If you aren’t already signed up for my emails, you might not know that a few weeks ago I launched M.G. Herron’s SFF Book Club, introducing weekly book recommendations and adding a Facebook group for discussion.
I had been searching for a way to give back to my readers and fans. Since I am only able to publish 3-4 major books per year right now, this is also a way for me to offer you even more entertainment and value between my book launches, while I’m working on new stuff.
It’s always an exciting day when I get to share artwork for a new book!
Here’s the cover for Boys & Their Monsters, a collection of post-apocalyptic adventures written over the last year and a half.
The book is publishing now and will be available sometime next week. I’m putting together some giveaways and other treats to accompany the launch, so enjoy your weekend and don’t forget to check back soon!
This story will also be included as part of an post-apocalyptic short story collection I’m putting together to release in December called Boys and Their Monsters. It will collect all the post-apoc stories I’ve written in the last year and a half into a single volume.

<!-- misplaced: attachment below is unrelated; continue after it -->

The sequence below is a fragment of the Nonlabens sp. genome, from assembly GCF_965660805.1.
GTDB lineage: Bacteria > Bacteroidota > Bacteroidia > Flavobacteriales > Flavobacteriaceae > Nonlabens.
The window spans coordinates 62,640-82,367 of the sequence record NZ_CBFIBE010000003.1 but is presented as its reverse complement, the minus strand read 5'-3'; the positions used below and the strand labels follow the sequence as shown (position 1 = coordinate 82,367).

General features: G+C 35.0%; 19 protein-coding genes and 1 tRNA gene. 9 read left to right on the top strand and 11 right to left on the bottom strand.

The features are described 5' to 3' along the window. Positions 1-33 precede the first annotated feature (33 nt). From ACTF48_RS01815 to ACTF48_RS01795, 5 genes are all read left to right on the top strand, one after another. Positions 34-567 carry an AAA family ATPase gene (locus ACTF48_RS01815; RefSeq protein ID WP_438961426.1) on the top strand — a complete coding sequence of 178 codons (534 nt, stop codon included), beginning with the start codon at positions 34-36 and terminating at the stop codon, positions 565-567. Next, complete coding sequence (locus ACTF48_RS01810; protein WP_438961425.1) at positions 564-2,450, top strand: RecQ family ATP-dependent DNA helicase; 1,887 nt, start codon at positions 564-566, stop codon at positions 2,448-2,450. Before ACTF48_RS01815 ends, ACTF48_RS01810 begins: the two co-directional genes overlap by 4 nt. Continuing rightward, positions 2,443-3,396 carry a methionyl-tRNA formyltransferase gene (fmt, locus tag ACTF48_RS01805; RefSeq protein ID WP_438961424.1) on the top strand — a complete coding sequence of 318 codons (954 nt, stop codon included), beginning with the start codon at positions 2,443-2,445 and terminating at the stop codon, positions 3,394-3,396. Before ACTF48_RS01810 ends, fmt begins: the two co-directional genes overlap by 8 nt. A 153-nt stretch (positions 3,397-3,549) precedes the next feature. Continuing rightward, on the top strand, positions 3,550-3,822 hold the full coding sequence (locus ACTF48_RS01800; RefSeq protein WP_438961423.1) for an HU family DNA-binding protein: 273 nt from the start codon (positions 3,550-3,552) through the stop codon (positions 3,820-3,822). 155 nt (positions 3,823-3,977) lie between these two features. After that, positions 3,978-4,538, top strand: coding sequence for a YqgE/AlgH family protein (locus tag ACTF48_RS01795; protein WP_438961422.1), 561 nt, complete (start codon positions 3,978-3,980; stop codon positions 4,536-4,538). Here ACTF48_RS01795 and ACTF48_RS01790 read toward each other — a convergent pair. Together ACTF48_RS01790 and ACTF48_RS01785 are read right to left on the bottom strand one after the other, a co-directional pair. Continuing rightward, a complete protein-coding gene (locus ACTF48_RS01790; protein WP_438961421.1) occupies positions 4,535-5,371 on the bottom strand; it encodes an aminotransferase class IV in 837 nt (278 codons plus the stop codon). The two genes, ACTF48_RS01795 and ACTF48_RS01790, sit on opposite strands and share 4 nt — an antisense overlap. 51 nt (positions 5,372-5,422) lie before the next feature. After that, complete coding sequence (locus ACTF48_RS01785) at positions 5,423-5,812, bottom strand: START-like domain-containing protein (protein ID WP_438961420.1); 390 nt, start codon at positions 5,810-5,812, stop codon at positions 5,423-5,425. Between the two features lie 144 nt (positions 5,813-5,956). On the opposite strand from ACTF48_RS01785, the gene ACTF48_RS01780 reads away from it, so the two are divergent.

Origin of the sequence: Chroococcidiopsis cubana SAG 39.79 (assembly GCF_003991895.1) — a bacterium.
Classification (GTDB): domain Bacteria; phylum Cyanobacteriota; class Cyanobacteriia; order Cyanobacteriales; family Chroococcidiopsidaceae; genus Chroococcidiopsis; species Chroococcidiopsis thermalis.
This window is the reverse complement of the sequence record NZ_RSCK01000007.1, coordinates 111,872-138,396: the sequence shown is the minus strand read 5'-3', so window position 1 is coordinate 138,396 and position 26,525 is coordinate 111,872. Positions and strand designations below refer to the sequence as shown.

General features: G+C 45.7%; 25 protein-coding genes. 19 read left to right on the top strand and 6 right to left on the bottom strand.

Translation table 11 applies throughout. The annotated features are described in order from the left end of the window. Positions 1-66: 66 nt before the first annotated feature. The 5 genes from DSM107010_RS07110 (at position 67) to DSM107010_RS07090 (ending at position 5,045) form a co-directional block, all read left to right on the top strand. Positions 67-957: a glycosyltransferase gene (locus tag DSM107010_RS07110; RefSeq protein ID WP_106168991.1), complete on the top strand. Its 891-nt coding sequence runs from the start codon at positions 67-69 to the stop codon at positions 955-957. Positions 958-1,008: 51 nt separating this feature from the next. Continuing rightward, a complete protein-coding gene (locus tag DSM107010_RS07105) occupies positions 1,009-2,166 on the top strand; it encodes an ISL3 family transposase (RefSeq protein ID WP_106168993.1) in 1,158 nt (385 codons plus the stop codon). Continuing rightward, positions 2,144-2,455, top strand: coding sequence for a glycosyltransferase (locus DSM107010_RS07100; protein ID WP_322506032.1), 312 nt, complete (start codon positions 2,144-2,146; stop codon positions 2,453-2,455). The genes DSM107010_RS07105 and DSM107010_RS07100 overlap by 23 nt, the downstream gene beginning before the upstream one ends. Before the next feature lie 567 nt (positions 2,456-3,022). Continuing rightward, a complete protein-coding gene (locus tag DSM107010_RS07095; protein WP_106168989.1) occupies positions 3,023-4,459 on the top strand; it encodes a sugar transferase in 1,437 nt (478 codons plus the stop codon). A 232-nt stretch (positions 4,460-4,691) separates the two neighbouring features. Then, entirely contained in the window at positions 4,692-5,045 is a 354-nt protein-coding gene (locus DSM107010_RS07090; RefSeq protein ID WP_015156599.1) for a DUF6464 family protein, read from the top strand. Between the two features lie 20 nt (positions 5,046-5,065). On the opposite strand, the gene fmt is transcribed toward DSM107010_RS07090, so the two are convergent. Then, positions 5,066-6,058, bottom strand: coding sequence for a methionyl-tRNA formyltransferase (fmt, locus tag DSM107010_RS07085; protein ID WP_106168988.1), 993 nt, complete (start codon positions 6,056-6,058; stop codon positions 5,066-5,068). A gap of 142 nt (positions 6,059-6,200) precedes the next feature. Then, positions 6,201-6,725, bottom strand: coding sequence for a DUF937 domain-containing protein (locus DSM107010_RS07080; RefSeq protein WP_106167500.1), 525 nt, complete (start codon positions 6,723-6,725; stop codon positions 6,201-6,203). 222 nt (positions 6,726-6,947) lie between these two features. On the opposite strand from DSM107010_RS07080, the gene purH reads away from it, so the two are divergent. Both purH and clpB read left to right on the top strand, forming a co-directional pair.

It will also mark my twelfth consecutive publication. My goal this year was to publish a new book or story every month and I’ve nearly done it. The finish line is in sight. Just in time to set bigger, badder, better goals for 2018.
A mission read a hundred science fiction classics.
Most recently, I read Hyperion, an Hugo Award-winning 1989 science fiction novel by Dan Simmons. I enjoyed it so much that I also wrote a book review of Hyperion as a guest appearance on the blog of JR Handley, a military science fiction I recently met through a sci-fi fan group.
Here’s a snippet from the beginning of the review. Visit JR’s blog to read the full piece.
Guest Book Review: Hyperion
I’ll say this about Hyperion: it doesn’t pull any punches.
This epic science fiction fantasy novel follows a priest, a warrior, a poet, a detective, and the rest of their group on a tragic and often violent pilgrimage to the planet of Hyperion.
Their quest leads them not only to the Time Tombs of the Shrike, but down the battered, bloody, and often sexual fringes of their lives and memories.
Each of these characters is complex and nuanced, mysterious and determined. I don’t always like all of them… In fact, scratch that—I actively dislike most of them. They’re selfish, egostistical, vain people. But they turn out to be fascinating people too.